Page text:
29. The weather has been beautiful, yesterday's high was 46.8 and today's forecast from the NWS calls for 50. I measured a snow pack depth of 16.8" last night -- that's down 4.8" from the day before! It's sunny with blue skies and light winds, but my mind is still focused on the NWS SkywarnSpotters class last night that I attended in Ashland. I found some stuff that I wanted to post.
The total tally of tornado reports for 2007 is 1305 across the US.
Only nine of the Lower 48 didn't have a tornado reported last year, the rest saw between 1 and 187 (Texas) tornadoes.
Even Wisconsin, that some would classify as having 'boring' weather, reported 23 tornadoes. The yearly average for the state is 19 according to the State Climatology Office.
Closer to home.
All the numbers can be found on the report's website, but I wanted to post the numbers for Wisconsin.
23 reported Tornadoes. 221 reports of Large Hail. 339 reports of Wind Damage.
583 total reports.
From looking at the map, reports were received from every county, even along the shorelines of Lake Superior and Michigan. Moral of the map? Severe weather can and does happen anywhere it wants to.
If a tornado touches down in the forest, and no one is there to hear it...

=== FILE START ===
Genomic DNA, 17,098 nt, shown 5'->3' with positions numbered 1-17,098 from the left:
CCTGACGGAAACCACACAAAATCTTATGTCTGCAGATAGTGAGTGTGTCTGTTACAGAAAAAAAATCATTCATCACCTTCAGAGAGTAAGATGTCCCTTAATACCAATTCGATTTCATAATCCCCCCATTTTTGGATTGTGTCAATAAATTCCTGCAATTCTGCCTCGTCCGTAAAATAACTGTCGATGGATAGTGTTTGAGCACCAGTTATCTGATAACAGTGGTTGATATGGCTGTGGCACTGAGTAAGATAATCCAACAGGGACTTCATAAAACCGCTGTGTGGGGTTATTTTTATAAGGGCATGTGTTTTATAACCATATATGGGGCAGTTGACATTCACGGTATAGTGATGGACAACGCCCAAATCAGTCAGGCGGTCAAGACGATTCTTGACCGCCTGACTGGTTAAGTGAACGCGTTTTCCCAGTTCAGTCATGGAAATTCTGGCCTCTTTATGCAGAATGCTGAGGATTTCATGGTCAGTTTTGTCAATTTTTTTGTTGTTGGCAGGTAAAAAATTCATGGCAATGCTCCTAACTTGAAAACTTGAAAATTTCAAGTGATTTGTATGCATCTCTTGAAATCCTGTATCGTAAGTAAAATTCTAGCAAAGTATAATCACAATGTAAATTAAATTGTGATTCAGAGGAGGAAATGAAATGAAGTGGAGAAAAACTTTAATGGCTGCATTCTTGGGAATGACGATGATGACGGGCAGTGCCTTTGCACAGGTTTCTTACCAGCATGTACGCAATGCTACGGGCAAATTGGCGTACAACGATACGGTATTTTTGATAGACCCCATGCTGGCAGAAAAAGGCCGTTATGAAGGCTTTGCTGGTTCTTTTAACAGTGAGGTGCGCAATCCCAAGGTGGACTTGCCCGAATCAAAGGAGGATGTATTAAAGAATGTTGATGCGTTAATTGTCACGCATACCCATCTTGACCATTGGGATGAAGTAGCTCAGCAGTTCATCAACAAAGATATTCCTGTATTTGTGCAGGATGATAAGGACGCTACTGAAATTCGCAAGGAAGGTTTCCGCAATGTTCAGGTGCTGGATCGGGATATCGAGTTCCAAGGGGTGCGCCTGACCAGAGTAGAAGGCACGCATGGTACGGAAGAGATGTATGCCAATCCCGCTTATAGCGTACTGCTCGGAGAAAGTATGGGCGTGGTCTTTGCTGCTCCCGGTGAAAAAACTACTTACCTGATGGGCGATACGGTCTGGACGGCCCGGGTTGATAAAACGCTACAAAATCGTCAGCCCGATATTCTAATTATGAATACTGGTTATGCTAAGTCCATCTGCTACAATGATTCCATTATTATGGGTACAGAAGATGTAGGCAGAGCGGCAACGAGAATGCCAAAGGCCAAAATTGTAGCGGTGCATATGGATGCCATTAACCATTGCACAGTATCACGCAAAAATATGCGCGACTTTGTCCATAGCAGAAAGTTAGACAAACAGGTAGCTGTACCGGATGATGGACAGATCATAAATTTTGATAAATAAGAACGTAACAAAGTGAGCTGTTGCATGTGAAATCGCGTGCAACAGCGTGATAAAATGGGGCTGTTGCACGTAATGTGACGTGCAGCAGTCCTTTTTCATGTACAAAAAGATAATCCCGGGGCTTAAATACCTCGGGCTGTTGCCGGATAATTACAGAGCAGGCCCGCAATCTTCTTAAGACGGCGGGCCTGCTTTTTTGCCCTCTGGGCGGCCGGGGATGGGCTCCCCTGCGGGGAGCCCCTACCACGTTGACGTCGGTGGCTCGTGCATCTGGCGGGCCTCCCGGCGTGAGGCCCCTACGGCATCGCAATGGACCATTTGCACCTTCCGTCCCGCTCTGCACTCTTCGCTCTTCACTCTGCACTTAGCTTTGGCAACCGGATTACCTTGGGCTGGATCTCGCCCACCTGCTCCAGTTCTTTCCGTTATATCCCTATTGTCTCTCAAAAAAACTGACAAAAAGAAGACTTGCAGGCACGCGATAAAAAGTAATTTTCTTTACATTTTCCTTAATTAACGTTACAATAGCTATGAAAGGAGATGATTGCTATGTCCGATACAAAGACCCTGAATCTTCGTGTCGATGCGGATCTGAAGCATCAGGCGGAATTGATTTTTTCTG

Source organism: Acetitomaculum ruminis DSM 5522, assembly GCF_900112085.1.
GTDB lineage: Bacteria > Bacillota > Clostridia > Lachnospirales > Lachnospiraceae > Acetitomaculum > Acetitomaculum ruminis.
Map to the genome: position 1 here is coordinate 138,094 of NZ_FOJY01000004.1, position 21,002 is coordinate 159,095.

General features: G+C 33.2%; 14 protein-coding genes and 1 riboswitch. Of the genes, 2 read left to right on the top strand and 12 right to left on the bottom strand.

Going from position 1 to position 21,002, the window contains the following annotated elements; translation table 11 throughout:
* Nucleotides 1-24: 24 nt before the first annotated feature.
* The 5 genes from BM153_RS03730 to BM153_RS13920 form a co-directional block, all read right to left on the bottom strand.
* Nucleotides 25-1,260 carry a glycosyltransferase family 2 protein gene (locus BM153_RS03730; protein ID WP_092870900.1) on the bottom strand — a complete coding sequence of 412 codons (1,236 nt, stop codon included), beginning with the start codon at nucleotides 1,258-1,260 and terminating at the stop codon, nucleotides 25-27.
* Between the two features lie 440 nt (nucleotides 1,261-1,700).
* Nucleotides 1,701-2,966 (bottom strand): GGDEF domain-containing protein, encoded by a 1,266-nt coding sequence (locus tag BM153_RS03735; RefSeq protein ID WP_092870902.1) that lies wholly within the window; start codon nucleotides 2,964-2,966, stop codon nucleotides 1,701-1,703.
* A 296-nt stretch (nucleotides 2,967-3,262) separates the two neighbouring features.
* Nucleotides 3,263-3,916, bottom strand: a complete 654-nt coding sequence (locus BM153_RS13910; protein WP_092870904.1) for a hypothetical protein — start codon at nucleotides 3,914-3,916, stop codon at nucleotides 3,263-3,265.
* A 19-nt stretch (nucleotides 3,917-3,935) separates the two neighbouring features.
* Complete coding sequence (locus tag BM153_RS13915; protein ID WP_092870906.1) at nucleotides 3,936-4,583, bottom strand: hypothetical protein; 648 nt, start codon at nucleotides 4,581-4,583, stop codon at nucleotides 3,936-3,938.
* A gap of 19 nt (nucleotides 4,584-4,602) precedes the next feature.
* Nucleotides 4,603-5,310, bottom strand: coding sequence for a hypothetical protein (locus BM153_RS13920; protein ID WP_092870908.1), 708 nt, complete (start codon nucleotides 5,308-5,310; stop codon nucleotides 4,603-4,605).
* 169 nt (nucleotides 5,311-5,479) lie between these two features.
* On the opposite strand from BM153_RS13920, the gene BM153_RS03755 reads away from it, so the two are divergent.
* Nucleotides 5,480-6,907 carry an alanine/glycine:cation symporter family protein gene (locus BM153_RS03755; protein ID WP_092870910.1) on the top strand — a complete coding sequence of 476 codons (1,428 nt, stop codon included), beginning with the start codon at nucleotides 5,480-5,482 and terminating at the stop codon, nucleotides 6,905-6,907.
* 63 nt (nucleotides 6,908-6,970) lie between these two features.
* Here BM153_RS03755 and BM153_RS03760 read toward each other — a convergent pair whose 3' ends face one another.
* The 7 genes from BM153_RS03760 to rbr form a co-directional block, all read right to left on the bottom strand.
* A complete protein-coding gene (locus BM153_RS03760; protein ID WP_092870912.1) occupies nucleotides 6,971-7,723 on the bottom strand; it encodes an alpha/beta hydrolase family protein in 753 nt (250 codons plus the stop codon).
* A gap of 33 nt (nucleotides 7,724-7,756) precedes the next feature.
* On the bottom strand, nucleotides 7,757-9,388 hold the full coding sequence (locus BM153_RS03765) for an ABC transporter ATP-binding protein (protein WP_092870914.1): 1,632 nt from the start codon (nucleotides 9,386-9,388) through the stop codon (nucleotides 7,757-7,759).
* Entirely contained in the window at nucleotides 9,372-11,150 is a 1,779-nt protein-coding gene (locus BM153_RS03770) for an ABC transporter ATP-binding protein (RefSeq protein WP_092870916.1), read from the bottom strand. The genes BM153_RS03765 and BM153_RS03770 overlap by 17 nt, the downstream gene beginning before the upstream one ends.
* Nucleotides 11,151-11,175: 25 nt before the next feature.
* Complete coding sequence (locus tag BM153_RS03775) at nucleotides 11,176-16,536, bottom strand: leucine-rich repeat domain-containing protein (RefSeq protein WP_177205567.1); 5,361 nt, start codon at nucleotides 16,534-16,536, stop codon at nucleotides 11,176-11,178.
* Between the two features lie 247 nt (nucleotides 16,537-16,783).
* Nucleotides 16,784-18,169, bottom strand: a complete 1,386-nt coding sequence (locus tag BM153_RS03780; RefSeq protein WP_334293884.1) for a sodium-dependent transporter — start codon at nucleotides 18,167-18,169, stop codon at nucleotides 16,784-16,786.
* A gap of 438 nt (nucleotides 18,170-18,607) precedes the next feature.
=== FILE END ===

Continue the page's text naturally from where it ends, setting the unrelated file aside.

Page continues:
This map (to the right) was in my saved archives and originated from the Milwaukee Area Skywarn Association. Each red dot is the initial point of a tornado spin-up between 1950 and 2006. (tornado paths have been omitted to keep the map from being a mess of solid red lines)
There are some blank areas in the north, but in defense of the tornadoes, places with sparse population would not report any tornadoes that do touch down. There is 1.5 million acres of National Forest across the northern third of the state and communities were isolated in the 1950s and 60s. Hence the title of this section :)
Three new Weather Radio transmitters across the U.P.!!!
WZ-2513 is now operational, broadcasting to the Keneewaw Peninsula and Lake Superior at 100 watts on 162.5 MHz from Copper Harbor, MI.
WNG-683 will be broadcasting to the far western UP from a site near Marinesco at 300 watts on 162.55 MHz.
KJY-76 will be broadcasting to inland areas of the western UP from Crystal Falls at frequency of 162.475 MHz.
These new additions will fill in some gaps in areas that are frequented by winter snowmobilers/skiers and summer fishermen/campers. Warnings, current conditions, and forecasts on all three transmitters will originate in the office of NWS Marquette. Computer-generated coverage maps of all NWS Weather Radio transmitters can be found at this site.